How is a Permaculture design created?
Is it a way of growing vegetables? Do you have to have land to practice it?
What exactly is Permaculture?
I have been hearing these and other similar questions pop up more than ever as Permaculture gains momentum.
I have observed an increased interest as more people become intrigued by the concept of Permaculture as part of an exploration seeking realistic alternatives as a response to the concoction of challenges we face as a global collective.
After asking the question What is Permaculture? for the last nine years my experience is that almost everybody will give a different answer. In this blog post I will answer the questions above and share my own definition.
Permaculture was born in 1978 when the term was coined by the founders Bill Mollison and David Holmgren.
There are 3 simple ethics:
1. Earth Care
2. People care
3. Fair share - Distribution of surplus back to the first two ethics.
Mollison defines it as "Permaculture is the study of the design of those sustainable or enduring systems that support human society, both agricultural and intellectual, traditional and scientific, architectural, financial and legal. It is the study of integrated systems for the purpose of better design and application of such systems"
Over the last nine years I have explored and refined my Permaculture practice working with a diverse range of people in many different contexts around the world. I completed a diploma with the British Permaculture association, managed and lived at Permaculture demonstration sites, taught and attended courses and started a consultation company. After reflection and evaluation of my experiences and learning I developed my design process.
I am standing on the shoulders of great pioneers, pulling together the principles and tools from Mollison, Holmgren and others into a holistic design process. A straightforward diagram with plenty to unpack, that I can easily adjust to the context. It will vary from case to case depending on where I am, the scale of the job, what’s appropriate and who I am working with.
The big word is design, that’s the key. For me Permaculture is about design that leads to realistic, empowering and dynamic solutions. Permaculture draws from many different practices and sciences. In many cases of land-based Permaculture design the best and most appropriate organic agriculture practices will be used. Organic techniques can be plugged into a Permaculture design, but alone are just techniques. In essence, Permaculture is the three ethics, a clear, conscious, thought out design process and principles supported with tools for each stage.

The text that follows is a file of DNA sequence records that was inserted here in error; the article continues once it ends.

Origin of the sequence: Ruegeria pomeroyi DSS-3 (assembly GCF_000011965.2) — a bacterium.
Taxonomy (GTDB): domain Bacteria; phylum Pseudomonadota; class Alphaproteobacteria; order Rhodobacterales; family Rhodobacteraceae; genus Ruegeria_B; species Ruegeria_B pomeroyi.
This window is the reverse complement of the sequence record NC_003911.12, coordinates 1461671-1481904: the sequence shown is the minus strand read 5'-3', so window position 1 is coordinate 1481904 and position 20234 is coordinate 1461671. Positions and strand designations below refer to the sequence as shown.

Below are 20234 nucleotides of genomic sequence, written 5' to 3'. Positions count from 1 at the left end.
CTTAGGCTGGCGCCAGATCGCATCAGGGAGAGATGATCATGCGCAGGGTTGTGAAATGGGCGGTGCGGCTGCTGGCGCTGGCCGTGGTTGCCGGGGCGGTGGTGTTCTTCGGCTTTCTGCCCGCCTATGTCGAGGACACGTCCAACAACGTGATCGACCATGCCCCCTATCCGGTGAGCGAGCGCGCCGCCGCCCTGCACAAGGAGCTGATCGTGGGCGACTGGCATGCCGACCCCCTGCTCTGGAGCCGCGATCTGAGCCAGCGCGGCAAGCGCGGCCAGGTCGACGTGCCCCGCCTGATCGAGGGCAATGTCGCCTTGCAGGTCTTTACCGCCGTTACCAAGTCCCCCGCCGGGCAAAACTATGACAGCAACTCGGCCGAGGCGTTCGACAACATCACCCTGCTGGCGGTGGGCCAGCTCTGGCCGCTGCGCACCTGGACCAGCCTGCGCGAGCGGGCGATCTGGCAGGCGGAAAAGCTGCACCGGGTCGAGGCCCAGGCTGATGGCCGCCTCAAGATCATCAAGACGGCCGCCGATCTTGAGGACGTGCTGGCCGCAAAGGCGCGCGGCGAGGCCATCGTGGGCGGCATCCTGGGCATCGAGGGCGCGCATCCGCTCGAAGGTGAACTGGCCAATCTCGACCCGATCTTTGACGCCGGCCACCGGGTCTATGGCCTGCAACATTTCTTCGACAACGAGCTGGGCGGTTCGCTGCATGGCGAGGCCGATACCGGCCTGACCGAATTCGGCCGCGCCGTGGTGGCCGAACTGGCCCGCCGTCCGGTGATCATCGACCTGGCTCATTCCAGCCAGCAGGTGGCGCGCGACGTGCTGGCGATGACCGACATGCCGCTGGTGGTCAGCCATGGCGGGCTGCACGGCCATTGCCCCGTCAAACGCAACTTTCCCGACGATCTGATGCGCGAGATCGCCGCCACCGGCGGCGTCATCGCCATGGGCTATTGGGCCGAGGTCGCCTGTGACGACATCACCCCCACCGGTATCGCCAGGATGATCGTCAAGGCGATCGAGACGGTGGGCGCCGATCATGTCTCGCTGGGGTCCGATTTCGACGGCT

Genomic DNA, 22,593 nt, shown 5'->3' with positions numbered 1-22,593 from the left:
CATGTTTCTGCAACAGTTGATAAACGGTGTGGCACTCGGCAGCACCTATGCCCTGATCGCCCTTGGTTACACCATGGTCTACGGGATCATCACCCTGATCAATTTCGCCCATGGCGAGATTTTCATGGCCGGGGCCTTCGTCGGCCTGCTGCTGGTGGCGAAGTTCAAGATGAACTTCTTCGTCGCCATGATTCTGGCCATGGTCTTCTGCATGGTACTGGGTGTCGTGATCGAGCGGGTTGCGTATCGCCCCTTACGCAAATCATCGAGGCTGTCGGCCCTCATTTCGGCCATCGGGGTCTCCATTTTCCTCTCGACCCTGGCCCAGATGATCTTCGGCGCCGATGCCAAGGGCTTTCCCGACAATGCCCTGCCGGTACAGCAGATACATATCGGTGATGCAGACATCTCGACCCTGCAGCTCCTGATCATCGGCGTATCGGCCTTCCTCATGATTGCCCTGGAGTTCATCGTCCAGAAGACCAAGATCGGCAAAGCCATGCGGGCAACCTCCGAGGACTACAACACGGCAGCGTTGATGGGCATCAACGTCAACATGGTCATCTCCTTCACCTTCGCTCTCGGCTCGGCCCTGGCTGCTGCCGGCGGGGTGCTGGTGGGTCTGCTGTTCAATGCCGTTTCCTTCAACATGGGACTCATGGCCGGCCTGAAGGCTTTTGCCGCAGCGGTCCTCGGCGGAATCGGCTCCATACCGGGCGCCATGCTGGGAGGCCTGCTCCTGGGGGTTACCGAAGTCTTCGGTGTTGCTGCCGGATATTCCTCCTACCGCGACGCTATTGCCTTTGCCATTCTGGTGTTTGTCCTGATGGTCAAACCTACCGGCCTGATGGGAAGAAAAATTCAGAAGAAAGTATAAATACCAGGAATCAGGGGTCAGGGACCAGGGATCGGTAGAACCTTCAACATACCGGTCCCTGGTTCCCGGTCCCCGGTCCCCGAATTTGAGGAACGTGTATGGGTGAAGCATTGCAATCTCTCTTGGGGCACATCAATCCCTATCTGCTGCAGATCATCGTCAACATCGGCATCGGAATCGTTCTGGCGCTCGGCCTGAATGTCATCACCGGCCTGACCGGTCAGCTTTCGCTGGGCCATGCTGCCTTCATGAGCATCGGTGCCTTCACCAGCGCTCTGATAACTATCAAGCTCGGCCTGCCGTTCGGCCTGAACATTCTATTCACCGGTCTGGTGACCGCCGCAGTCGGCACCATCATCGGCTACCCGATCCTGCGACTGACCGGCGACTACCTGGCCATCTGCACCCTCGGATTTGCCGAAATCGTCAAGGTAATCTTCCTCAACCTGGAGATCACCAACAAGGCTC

Mollison and Holmgren Principles
Mollison provided a set of principles, the philosophy behind Permaculture in his 1988 book Permaculture, a Designers Manual.
> Work with nature rather than against.
> The problem is the solution.
> Make the least change for the greatest possible effect.
> The yield of a system is theoretically unlimited (or only limited by the imagination and information of the designer).
> Everything gardens (or modifies its environment).
As did David Holmgren in his 2002 book Permaculture: Principles and Pathways Beyond Sustainability, and with his Permaculture spiral, which brilliantly brings together these key aspects (both captured in these 1 page pdfs).
I believe Permaculture design can provide a significant contribution to solving the environmental, political, social and economic challenges we all face. Permaculture designs towards abundance, using principles as a guide to mimic the strength and diversity of nature. Permaculture can be applied at all levels and it has the power to help people in their daily choices. It can be applied to small scale projects such as: designing a home-office, a back garden, an allotment or a balcony. Permaculture brings also wonderful results when applied to larger scale projects like farms, schools, houses, communities and businesses. At a more systemic level, Permaculture can be used to redesign health and education systems, councils and governments.
Permaculture draws from traditional and indigenous knowledge as well as modern and appropriate technologies, bringing together the best of the past and present. It is applied common sense and this is why, in my view, it is so relevant; now more than ever.
Matt Prosser 04.12.2015